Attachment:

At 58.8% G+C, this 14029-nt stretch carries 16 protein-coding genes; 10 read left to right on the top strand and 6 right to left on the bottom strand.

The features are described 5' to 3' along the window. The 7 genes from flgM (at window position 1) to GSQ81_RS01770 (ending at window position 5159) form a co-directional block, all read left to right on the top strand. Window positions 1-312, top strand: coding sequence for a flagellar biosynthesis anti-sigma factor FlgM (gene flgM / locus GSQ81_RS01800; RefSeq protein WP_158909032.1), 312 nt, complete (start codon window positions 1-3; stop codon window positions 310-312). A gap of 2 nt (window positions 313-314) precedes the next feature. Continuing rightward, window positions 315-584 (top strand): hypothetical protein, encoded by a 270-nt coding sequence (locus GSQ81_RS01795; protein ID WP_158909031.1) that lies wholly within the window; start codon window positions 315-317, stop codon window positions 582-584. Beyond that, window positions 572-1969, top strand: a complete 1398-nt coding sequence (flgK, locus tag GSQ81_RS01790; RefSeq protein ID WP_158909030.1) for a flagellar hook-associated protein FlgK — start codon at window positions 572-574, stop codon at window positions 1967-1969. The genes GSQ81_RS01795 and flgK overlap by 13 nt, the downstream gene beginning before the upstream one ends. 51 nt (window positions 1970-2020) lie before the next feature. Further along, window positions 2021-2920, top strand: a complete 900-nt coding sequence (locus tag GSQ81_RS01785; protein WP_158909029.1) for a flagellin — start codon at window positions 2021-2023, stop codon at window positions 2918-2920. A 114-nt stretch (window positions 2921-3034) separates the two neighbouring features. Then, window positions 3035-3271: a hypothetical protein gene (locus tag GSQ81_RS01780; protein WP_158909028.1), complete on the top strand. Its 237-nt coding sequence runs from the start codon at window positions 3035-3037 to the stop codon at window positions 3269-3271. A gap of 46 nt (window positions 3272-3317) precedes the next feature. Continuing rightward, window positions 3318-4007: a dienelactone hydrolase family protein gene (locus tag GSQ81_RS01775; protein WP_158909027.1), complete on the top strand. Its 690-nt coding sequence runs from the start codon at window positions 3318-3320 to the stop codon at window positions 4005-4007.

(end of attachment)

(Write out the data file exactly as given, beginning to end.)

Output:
At 58.8% G+C, this 14029-nt stretch carries 16 protein-coding genes; 10 read left to right on the top strand and 6 right to left on the bottom strand.

The features are described 5' to 3' along the window. The 7 genes from flgM (at window position 1) to GSQ81_RS01770 (ending at window position 5159) form a co-directional block, all read left to right on the top strand. Window positions 1-312, top strand: coding sequence for a flagellar biosynthesis anti-sigma factor FlgM (gene flgM / locus GSQ81_RS01800; RefSeq protein WP_158909032.1), 312 nt, complete (start codon window positions 1-3; stop codon window positions 310-312). A gap of 2 nt (window positions 313-314) precedes the next feature. Continuing rightward, window positions 315-584 (top strand): hypothetical protein, encoded by a 270-nt coding sequence (locus GSQ81_RS01795; protein ID WP_158909031.1) that lies wholly within the window; start codon window positions 315-317, stop codon window positions 582-584. Beyond that, window positions 572-1969, top strand: a complete 1398-nt coding sequence (flgK, locus tag GSQ81_RS01790; RefSeq protein ID WP_158909030.1) for a flagellar hook-associated protein FlgK — start codon at window positions 572-574, stop codon at window positions 1967-1969. The genes GSQ81_RS01795 and flgK overlap by 13 nt, the downstream gene beginning before the upstream one ends. 51 nt (window positions 1970-2020) lie before the next feature. Further along, window positions 2021-2920, top strand: a complete 900-nt coding sequence (locus tag GSQ81_RS01785; protein WP_158909029.1) for a flagellin — start codon at window positions 2021-2023, stop codon at window positions 2918-2920. A 114-nt stretch (window positions 2921-3034) separates the two neighbouring features. Then, window positions 3035-3271: a hypothetical protein gene (locus tag GSQ81_RS01780; protein WP_158909028.1), complete on the top strand. Its 237-nt coding sequence runs from the start codon at window positions 3035-3037 to the stop codon at window positions 3269-3271. A gap of 46 nt (window positions 3272-3317) precedes the next feature. Continuing rightward, window positions 3318-4007: a dienelactone hydrolase family protein gene (locus tag GSQ81_RS01775; protein WP_158909027.1), complete on the top strand. Its 690-nt coding sequence runs from the start codon at window positions 3318-3320 to the stop codon at window positions 4005-4007.